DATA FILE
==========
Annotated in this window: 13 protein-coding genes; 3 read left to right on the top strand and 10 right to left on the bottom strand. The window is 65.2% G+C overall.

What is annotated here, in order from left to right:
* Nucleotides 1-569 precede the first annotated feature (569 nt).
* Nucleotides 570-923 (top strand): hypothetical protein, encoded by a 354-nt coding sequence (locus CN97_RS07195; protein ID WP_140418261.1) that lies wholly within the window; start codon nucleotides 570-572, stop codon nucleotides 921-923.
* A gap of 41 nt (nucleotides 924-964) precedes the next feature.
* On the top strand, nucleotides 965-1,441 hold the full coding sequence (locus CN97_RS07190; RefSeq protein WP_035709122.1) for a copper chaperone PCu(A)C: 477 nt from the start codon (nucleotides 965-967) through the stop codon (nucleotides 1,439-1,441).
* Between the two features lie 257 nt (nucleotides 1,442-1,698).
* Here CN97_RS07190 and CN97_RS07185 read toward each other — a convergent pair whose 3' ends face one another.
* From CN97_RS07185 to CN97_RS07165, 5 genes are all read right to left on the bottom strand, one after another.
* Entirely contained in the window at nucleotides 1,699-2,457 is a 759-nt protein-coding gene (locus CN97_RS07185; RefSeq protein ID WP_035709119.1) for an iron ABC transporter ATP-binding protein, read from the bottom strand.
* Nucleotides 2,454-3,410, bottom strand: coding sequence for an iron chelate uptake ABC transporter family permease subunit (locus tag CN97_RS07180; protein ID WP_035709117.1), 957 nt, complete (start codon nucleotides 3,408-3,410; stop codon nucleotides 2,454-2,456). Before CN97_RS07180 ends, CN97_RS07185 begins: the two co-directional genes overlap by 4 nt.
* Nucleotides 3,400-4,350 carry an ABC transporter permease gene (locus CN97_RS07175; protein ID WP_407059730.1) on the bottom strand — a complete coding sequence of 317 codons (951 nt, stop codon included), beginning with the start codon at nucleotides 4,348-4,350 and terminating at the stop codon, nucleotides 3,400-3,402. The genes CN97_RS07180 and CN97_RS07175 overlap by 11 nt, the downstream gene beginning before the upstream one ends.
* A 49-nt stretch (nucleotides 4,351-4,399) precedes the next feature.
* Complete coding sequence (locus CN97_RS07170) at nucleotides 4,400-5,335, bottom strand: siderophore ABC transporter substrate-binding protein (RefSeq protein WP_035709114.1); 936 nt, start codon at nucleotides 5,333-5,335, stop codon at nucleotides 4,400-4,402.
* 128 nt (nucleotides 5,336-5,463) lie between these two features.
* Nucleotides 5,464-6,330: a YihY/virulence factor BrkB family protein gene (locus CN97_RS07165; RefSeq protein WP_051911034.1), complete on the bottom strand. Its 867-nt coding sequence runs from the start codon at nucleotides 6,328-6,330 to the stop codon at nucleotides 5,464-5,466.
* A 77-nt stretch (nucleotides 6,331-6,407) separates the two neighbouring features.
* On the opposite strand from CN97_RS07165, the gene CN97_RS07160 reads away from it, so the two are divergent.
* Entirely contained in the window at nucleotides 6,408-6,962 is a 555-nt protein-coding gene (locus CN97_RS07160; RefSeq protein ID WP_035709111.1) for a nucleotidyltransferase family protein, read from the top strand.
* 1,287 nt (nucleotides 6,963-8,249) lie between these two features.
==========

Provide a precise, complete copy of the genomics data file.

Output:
Annotated in this window: 13 protein-coding genes; 3 read left to right on the top strand and 10 right to left on the bottom strand. The window is 65.2% G+C overall.

What is annotated here, in order from left to right:
* Nucleotides 1-569 precede the first annotated feature (569 nt).
* Nucleotides 570-923 (top strand): hypothetical protein, encoded by a 354-nt coding sequence (locus CN97_RS07195; protein ID WP_140418261.1) that lies wholly within the window; start codon nucleotides 570-572, stop codon nucleotides 921-923.
* A gap of 41 nt (nucleotides 924-964) precedes the next feature.
* On the top strand, nucleotides 965-1,441 hold the full coding sequence (locus CN97_RS07190; RefSeq protein WP_035709122.1) for a copper chaperone PCu(A)C: 477 nt from the start codon (nucleotides 965-967) through the stop codon (nucleotides 1,439-1,441).
* Between the two features lie 257 nt (nucleotides 1,442-1,698).
* Here CN97_RS07190 and CN97_RS07185 read toward each other — a convergent pair whose 3' ends face one another.
* From CN97_RS07185 to CN97_RS07165, 5 genes are all read right to left on the bottom strand, one after another.
* Entirely contained in the window at nucleotides 1,699-2,457 is a 759-nt protein-coding gene (locus CN97_RS07185; RefSeq protein ID WP_035709119.1) for an iron ABC transporter ATP-binding protein, read from the bottom strand.
* Nucleotides 2,454-3,410, bottom strand: coding sequence for an iron chelate uptake ABC transporter family permease subunit (locus tag CN97_RS07180; protein ID WP_035709117.1), 957 nt, complete (start codon nucleotides 3,408-3,410; stop codon nucleotides 2,454-2,456). Before CN97_RS07180 ends, CN97_RS07185 begins: the two co-directional genes overlap by 4 nt.
* Nucleotides 3,400-4,350 carry an ABC transporter permease gene (locus CN97_RS07175; protein ID WP_407059730.1) on the bottom strand — a complete coding sequence of 317 codons (951 nt, stop codon included), beginning with the start codon at nucleotides 4,348-4,350 and terminating at the stop codon, nucleotides 3,400-3,402. The genes CN97_RS07180 and CN97_RS07175 overlap by 11 nt, the downstream gene beginning before the upstream one ends.
* A 49-nt stretch (nucleotides 4,351-4,399) precedes the next feature.
* Complete coding sequence (locus CN97_RS07170) at nucleotides 4,400-5,335, bottom strand: siderophore ABC transporter substrate-binding protein (RefSeq protein WP_035709114.1); 936 nt, start codon at nucleotides 5,333-5,335, stop codon at nucleotides 4,400-4,402.
* 128 nt (nucleotides 5,336-5,463) lie between these two features.
* Nucleotides 5,464-6,330: a YihY/virulence factor BrkB family protein gene (locus CN97_RS07165; RefSeq protein WP_051911034.1), complete on the bottom strand. Its 867-nt coding sequence runs from the start codon at nucleotides 6,328-6,330 to the stop codon at nucleotides 5,464-5,466.
* A 77-nt stretch (nucleotides 6,331-6,407) separates the two neighbouring features.
* On the opposite strand from CN97_RS07165, the gene CN97_RS07160 reads away from it, so the two are divergent.
* Entirely contained in the window at nucleotides 6,408-6,962 is a 555-nt protein-coding gene (locus CN97_RS07160; RefSeq protein ID WP_035709111.1) for a nucleotidyltransferase family protein, read from the top strand.
* 1,287 nt (nucleotides 6,963-8,249) lie between these two features.